More than any other quality, contrast defines characters. By contrasting two characters, the strongest character dynamics are achieved. Almost any relational story that comes to mind, whether a romance, a partnership, or a friendship, probably contains contrasting characters.
Keep the association between characters tight. Ensure they need each other for things to work. Change the emotions of one of the characters. What piece of information (truth or secret) could cause problems?
This is your characters’ story and if they are well-conceived, they will be consistent and in their own way, predictable. Trust them to act and react according to their own values and beliefs.
The best characters have a sense of humour. Let them have fun at your expense. Forget your carefully planned outline and hold on. It’s time for the helter-skelter. Enjoy the ride.
You may not love your characters but you do have to defend them. Our characters arise out of our need for them.
Always look for something you can identify with in each of your characters, good or bad. Always look for something honest. And then, once you have the perfect cast, the story will virtually write itself. Now the most important work is done and the fun can start.
It’s time to play.
- What is your character hoping for?
- What is your character afraid of?
Something or someone must stand in her way otherwise there is no conflict, no tension and therefore, no story. The dramatic tension lies in the contrast between hope & fear.
Your reader wants two things – to identify with your hero and to escape from her own reality. So, from the outset, tell us what the hero wants to achieve. That is our hook into the story. Now, keep the hero focused on this objective. Nothing else matters.
If your hero moves aimlessly through the action, only reacting to events, then we are in danger of losing our interest in her story.
So, force the hero into action. And the more extrovert she is, the better. Extroverts just can’t help making a fuss. Add to that the ability to be frightened and you have got an interesting character. Without fear, your character can’t exhibit true courage. And if there is no courage, then the character doesn’t grow and isn’t changed by the adventure. And that would be a disappointment.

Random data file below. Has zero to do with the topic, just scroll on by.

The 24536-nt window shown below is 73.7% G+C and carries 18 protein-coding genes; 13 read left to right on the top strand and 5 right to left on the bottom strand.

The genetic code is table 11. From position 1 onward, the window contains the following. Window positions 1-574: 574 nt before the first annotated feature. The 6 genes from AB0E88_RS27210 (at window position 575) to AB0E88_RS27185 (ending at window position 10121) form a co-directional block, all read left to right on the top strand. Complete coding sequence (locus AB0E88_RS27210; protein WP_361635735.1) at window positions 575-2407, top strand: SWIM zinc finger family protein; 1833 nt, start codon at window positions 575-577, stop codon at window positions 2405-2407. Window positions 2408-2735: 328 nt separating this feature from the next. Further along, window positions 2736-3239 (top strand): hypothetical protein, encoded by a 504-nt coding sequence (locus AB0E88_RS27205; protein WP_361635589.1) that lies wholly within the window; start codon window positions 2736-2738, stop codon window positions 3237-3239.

We are dealing with a sympathetic character (the hero) who has to overcome a series of increasingly difficult, seemingly insurmountable obstacles and achieve a compelling desire (or knowledge).
It consists of assiduously asking three simple questions:
What does the hero want?
What hinders her from getting it?
What happens if she does not get it?
The strong character always expresses a definite point of view. Her point of view is the way she sees the world. Such a character is active, not passive – she ‘acts’ from her point of view, not just simply reacting to what goes on. She has plans. She has opinions. She is interesting.
Show us, don’t tell us, what’s going on and why. Don’t write ‘She was loud and rude’ but “Get outa my way, you jerk!’ she bellowed.
Is the character interested by what’s going on? Keep her active – no sitting around, doing nothing as she might walk off stage. Where does she go? Round out the character by showing complex psychology and emotions such as fear, frustration, anger, rage and envy.